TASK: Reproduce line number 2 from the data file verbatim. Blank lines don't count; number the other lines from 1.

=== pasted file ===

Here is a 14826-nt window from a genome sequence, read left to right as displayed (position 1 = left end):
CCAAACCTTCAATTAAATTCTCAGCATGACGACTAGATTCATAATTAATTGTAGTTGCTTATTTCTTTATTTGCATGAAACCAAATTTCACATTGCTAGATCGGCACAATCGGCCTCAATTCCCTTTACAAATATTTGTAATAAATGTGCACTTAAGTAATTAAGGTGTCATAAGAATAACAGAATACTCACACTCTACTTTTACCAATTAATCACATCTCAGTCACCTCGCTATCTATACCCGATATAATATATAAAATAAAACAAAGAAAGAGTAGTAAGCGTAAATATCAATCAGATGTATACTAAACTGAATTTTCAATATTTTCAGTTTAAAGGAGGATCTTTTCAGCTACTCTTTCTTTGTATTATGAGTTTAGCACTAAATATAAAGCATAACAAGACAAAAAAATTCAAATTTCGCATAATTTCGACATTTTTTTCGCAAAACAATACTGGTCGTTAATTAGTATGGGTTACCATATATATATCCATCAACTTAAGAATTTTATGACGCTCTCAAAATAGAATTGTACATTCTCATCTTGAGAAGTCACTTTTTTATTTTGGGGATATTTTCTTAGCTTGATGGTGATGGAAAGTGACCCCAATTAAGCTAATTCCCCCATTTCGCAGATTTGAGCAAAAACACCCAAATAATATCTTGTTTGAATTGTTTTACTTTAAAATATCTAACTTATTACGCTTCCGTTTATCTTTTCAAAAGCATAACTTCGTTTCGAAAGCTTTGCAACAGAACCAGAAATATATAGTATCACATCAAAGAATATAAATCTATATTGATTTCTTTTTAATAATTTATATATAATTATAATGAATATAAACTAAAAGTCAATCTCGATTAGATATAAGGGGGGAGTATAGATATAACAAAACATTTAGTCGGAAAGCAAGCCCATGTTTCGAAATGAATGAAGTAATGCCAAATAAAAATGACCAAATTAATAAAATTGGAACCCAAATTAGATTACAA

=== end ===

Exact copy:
CCAAACCTTCAATTAAATTCTCAGCATGACGACTAGATTCATAATTAATTGTAGTTGCTTATTTCTTTATTTGCATGAAACCAAATTTCACATTGCTAGATCGGCACAATCGGCCTCAATTCCCTTTACAAATATTTGTAATAAATGTGCACTTAAGTAATTAAGGTGTCATAAGAATAACAGAATACTCACACTCTACTTTTACCAATTAATCACATCTCAGTCACCTCGCTATCTATACCCGATATAATATATAAAATAAAACAAAGAAAGAGTAGTAAGCGTAAATATCAATCAGATGTATACTAAACTGAATTTTCAATATTTTCAGTTTAAAGGAGGATCTTTTCAGCTACTCTTTCTTTGTATTATGAGTTTAGCACTAAATATAAAGCATAACAAGACAAAAAAATTCAAATTTCGCATAATTTCGACATTTTTTTCGCAAAACAATACTGGTCGTTAATTAGTATGGGTTACCATATATATATCCATCAACTTAAGAATTTTATGACGCTCTCAAAATAGAATTGTACATTCTCATCTTGAGAAGTCACTTTTTTATTTTGGGGATATTTTCTTAGCTTGATGGTGATGGAAAGTGACCCCAATTAAGCTAATTCCCCCATTTCGCAGATTTGAGCAAAAACACCCAAATAATATCTTGTTTGAATTGTTTTACTTTAAAATATCTAACTTATTACGCTTCCGTTTATCTTTTCAAAAGCATAACTTCGTTTCGAAAGCTTTGCAACAGAACCAGAAATATATAGTATCACATCAAAGAATATAAATCTATATTGATTTCTTTTTAATAATTTATATATAATTATAATGAATATAAACTAAAAGTCAATCTCGATTAGATATAAGGGGGGAGTATAGATATAACAAAACATTTAGTCGGAAAGCAAGCCCATGTTTCGAAATGAATGAAGTAATGCCAAATAAAAATGACCAAATTAATAAAATTGGAACCCAAATTAGATTACAA